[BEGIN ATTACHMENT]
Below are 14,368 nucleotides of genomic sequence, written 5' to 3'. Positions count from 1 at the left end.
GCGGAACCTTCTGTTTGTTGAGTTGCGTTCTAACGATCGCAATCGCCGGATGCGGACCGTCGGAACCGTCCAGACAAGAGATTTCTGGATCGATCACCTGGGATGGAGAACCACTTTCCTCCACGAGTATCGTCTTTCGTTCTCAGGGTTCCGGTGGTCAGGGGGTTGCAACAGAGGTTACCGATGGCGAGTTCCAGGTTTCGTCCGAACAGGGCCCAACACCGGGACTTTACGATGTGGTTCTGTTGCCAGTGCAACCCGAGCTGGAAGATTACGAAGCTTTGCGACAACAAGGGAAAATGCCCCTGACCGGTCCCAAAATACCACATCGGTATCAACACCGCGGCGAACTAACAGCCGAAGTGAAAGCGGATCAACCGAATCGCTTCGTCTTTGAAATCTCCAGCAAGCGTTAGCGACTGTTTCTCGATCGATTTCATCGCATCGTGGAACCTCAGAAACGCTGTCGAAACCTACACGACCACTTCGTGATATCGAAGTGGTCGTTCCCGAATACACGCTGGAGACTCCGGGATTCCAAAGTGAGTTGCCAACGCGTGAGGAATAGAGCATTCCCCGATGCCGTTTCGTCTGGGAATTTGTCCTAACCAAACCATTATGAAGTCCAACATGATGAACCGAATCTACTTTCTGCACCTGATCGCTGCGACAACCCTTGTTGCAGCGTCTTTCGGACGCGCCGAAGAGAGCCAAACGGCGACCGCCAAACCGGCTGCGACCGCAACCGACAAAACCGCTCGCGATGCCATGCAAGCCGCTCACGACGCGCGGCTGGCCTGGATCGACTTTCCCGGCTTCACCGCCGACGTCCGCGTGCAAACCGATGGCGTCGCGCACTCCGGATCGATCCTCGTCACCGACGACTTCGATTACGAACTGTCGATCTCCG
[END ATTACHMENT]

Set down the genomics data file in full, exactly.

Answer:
Below are 14,368 nucleotides of genomic sequence, written 5' to 3'. Positions count from 1 at the left end.
GCGGAACCTTCTGTTTGTTGAGTTGCGTTCTAACGATCGCAATCGCCGGATGCGGACCGTCGGAACCGTCCAGACAAGAGATTTCTGGATCGATCACCTGGGATGGAGAACCACTTTCCTCCACGAGTATCGTCTTTCGTTCTCAGGGTTCCGGTGGTCAGGGGGTTGCAACAGAGGTTACCGATGGCGAGTTCCAGGTTTCGTCCGAACAGGGCCCAACACCGGGACTTTACGATGTGGTTCTGTTGCCAGTGCAACCCGAGCTGGAAGATTACGAAGCTTTGCGACAACAAGGGAAAATGCCCCTGACCGGTCCCAAAATACCACATCGGTATCAACACCGCGGCGAACTAACAGCCGAAGTGAAAGCGGATCAACCGAATCGCTTCGTCTTTGAAATCTCCAGCAAGCGTTAGCGACTGTTTCTCGATCGATTTCATCGCATCGTGGAACCTCAGAAACGCTGTCGAAACCTACACGACCACTTCGTGATATCGAAGTGGTCGTTCCCGAATACACGCTGGAGACTCCGGGATTCCAAAGTGAGTTGCCAACGCGTGAGGAATAGAGCATTCCCCGATGCCGTTTCGTCTGGGAATTTGTCCTAACCAAACCATTATGAAGTCCAACATGATGAACCGAATCTACTTTCTGCACCTGATCGCTGCGACAACCCTTGTTGCAGCGTCTTTCGGACGCGCCGAAGAGAGCCAAACGGCGACCGCCAAACCGGCTGCGACCGCAACCGACAAAACCGCTCGCGATGCCATGCAAGCCGCTCACGACGCGCGGCTGGCCTGGATCGACTTTCCCGGCTTCACCGCCGACGTCCGCGTGCAAACCGATGGCGTCGCGCACTCCGGATCGATCCTCGTCACCGACGACTTCGATTACGAACTGTCGATCTCCG